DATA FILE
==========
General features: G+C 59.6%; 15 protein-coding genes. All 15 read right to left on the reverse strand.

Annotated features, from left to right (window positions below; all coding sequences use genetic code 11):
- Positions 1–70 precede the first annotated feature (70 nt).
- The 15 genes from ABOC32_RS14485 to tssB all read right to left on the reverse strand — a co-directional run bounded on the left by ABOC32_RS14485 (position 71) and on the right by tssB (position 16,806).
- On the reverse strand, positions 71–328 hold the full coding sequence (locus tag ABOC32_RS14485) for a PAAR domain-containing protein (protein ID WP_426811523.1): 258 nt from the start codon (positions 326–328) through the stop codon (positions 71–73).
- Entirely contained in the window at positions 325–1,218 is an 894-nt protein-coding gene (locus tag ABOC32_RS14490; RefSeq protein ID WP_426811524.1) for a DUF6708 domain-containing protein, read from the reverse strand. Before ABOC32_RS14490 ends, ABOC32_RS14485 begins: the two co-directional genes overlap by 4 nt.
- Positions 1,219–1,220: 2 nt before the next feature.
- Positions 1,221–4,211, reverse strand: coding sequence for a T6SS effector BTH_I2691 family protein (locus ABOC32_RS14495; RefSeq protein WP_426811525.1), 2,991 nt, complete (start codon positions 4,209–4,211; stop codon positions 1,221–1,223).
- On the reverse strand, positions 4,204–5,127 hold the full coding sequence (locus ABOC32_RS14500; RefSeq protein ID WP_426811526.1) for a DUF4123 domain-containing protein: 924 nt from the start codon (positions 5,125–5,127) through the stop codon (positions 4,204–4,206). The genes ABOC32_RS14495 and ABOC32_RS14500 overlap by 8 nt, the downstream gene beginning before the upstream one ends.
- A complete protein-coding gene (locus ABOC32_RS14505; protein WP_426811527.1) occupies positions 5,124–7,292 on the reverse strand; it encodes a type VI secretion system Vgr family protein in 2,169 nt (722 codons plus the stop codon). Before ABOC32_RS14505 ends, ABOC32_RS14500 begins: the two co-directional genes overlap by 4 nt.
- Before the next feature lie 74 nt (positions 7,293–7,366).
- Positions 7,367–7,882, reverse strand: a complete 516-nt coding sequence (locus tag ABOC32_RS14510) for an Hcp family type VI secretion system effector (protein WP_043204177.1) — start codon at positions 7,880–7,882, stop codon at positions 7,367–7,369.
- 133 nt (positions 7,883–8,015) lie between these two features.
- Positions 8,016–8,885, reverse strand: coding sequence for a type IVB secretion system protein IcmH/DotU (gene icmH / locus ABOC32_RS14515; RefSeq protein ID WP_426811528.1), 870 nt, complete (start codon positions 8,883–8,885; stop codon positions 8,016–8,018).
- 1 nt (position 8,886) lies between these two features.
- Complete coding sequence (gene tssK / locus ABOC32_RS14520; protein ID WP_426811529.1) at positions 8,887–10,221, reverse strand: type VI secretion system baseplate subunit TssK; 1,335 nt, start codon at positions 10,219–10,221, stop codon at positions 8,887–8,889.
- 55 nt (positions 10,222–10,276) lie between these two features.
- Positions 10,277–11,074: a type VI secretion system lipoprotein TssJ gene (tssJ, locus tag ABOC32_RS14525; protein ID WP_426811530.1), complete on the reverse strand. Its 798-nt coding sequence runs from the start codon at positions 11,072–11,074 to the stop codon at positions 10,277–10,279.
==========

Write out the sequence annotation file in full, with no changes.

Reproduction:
General features: G+C 59.6%; 15 protein-coding genes. All 15 read right to left on the reverse strand.

Annotated features, from left to right (window positions below; all coding sequences use genetic code 11):
- Positions 1–70 precede the first annotated feature (70 nt).
- The 15 genes from ABOC32_RS14485 to tssB all read right to left on the reverse strand — a co-directional run bounded on the left by ABOC32_RS14485 (position 71) and on the right by tssB (position 16,806).
- On the reverse strand, positions 71–328 hold the full coding sequence (locus tag ABOC32_RS14485) for a PAAR domain-containing protein (protein ID WP_426811523.1): 258 nt from the start codon (positions 326–328) through the stop codon (positions 71–73).
- Entirely contained in the window at positions 325–1,218 is an 894-nt protein-coding gene (locus tag ABOC32_RS14490; RefSeq protein ID WP_426811524.1) for a DUF6708 domain-containing protein, read from the reverse strand. Before ABOC32_RS14490 ends, ABOC32_RS14485 begins: the two co-directional genes overlap by 4 nt.
- Positions 1,219–1,220: 2 nt before the next feature.
- Positions 1,221–4,211, reverse strand: coding sequence for a T6SS effector BTH_I2691 family protein (locus ABOC32_RS14495; RefSeq protein WP_426811525.1), 2,991 nt, complete (start codon positions 4,209–4,211; stop codon positions 1,221–1,223).
- On the reverse strand, positions 4,204–5,127 hold the full coding sequence (locus ABOC32_RS14500; RefSeq protein ID WP_426811526.1) for a DUF4123 domain-containing protein: 924 nt from the start codon (positions 5,125–5,127) through the stop codon (positions 4,204–4,206). The genes ABOC32_RS14495 and ABOC32_RS14500 overlap by 8 nt, the downstream gene beginning before the upstream one ends.
- A complete protein-coding gene (locus ABOC32_RS14505; protein WP_426811527.1) occupies positions 5,124–7,292 on the reverse strand; it encodes a type VI secretion system Vgr family protein in 2,169 nt (722 codons plus the stop codon). Before ABOC32_RS14505 ends, ABOC32_RS14500 begins: the two co-directional genes overlap by 4 nt.
- Before the next feature lie 74 nt (positions 7,293–7,366).
- Positions 7,367–7,882, reverse strand: a complete 516-nt coding sequence (locus tag ABOC32_RS14510) for an Hcp family type VI secretion system effector (protein WP_043204177.1) — start codon at positions 7,880–7,882, stop codon at positions 7,367–7,369.
- 133 nt (positions 7,883–8,015) lie between these two features.
- Positions 8,016–8,885, reverse strand: coding sequence for a type IVB secretion system protein IcmH/DotU (gene icmH / locus ABOC32_RS14515; RefSeq protein ID WP_426811528.1), 870 nt, complete (start codon positions 8,883–8,885; stop codon positions 8,016–8,018).
- 1 nt (position 8,886) lies between these two features.
- Complete coding sequence (gene tssK / locus ABOC32_RS14520; protein ID WP_426811529.1) at positions 8,887–10,221, reverse strand: type VI secretion system baseplate subunit TssK; 1,335 nt, start codon at positions 10,219–10,221, stop codon at positions 8,887–8,889.
- 55 nt (positions 10,222–10,276) lie between these two features.
- Positions 10,277–11,074: a type VI secretion system lipoprotein TssJ gene (tssJ, locus tag ABOC32_RS14525; protein ID WP_426811530.1), complete on the reverse strand. Its 798-nt coding sequence runs from the start codon at positions 11,072–11,074 to the stop codon at positions 10,277–10,279.